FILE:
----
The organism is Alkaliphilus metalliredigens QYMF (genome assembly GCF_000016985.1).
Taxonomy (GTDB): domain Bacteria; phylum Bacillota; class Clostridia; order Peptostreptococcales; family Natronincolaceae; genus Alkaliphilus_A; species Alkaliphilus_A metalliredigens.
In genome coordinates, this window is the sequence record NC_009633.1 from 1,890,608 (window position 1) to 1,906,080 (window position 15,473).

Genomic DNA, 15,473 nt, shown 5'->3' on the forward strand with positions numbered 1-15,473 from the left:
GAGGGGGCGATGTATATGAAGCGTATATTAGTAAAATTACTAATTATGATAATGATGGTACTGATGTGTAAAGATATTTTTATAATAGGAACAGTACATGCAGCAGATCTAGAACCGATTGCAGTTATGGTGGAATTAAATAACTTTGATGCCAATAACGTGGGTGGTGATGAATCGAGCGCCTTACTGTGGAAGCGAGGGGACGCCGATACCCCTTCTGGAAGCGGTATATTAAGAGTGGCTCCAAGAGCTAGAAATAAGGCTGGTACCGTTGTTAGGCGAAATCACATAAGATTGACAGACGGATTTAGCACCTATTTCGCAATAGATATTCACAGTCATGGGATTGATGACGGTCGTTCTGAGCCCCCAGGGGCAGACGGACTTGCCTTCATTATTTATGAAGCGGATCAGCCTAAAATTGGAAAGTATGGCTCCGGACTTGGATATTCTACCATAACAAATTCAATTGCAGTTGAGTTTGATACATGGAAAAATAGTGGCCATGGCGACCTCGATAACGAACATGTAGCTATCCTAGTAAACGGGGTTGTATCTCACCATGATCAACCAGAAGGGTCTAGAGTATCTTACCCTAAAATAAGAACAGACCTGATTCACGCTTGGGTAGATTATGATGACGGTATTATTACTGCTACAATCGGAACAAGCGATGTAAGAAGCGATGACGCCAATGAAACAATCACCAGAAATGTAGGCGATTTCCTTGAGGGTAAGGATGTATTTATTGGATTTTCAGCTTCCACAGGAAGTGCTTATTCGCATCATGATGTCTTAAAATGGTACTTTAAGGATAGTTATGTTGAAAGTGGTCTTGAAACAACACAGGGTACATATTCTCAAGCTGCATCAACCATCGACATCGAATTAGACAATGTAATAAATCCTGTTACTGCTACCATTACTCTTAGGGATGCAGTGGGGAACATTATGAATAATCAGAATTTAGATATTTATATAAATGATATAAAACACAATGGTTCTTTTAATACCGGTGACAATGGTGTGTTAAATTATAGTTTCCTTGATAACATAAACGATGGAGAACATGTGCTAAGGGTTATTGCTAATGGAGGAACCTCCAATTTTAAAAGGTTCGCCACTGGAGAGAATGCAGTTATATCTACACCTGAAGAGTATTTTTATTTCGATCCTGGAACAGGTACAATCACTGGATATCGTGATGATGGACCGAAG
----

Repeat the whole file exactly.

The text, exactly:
The organism is Alkaliphilus metalliredigens QYMF (genome assembly GCF_000016985.1).
Taxonomy (GTDB): domain Bacteria; phylum Bacillota; class Clostridia; order Peptostreptococcales; family Natronincolaceae; genus Alkaliphilus_A; species Alkaliphilus_A metalliredigens.
In genome coordinates, this window is the sequence record NC_009633.1 from 1,890,608 (window position 1) to 1,906,080 (window position 15,473).

Genomic DNA, 15,473 nt, shown 5'->3' on the forward strand with positions numbered 1-15,473 from the left:
GAGGGGGCGATGTATATGAAGCGTATATTAGTAAAATTACTAATTATGATAATGATGGTACTGATGTGTAAAGATATTTTTATAATAGGAACAGTACATGCAGCAGATCTAGAACCGATTGCAGTTATGGTGGAATTAAATAACTTTGATGCCAATAACGTGGGTGGTGATGAATCGAGCGCCTTACTGTGGAAGCGAGGGGACGCCGATACCCCTTCTGGAAGCGGTATATTAAGAGTGGCTCCAAGAGCTAGAAATAAGGCTGGTACCGTTGTTAGGCGAAATCACATAAGATTGACAGACGGATTTAGCACCTATTTCGCAATAGATATTCACAGTCATGGGATTGATGACGGTCGTTCTGAGCCCCCAGGGGCAGACGGACTTGCCTTCATTATTTATGAAGCGGATCAGCCTAAAATTGGAAAGTATGGCTCCGGACTTGGATATTCTACCATAACAAATTCAATTGCAGTTGAGTTTGATACATGGAAAAATAGTGGCCATGGCGACCTCGATAACGAACATGTAGCTATCCTAGTAAACGGGGTTGTATCTCACCATGATCAACCAGAAGGGTCTAGAGTATCTTACCCTAAAATAAGAACAGACCTGATTCACGCTTGGGTAGATTATGATGACGGTATTATTACTGCTACAATCGGAACAAGCGATGTAAGAAGCGATGACGCCAATGAAACAATCACCAGAAATGTAGGCGATTTCCTTGAGGGTAAGGATGTATTTATTGGATTTTCAGCTTCCACAGGAAGTGCTTATTCGCATCATGATGTCTTAAAATGGTACTTTAAGGATAGTTATGTTGAAAGTGGTCTTGAAACAACACAGGGTACATATTCTCAAGCTGCATCAACCATCGACATCGAATTAGACAATGTAATAAATCCTGTTACTGCTACCATTACTCTTAGGGATGCAGTGGGGAACATTATGAATAATCAGAATTTAGATATTTATATAAATGATATAAAACACAATGGTTCTTTTAATACCGGTGACAATGGTGTGTTAAATTATAGTTTCCTTGATAACATAAACGATGGAGAACATGTGCTAAGGGTTATTGCTAATGGAGGAACCTCCAATTTTAAAAGGTTCGCCACTGGAGAGAATGCAGTTATATCTACACCTGAAGAGTATTTTTATTTCGATCCTGGAACAGGTACAATCACTGGATATCGTGATGATGGACCGAAG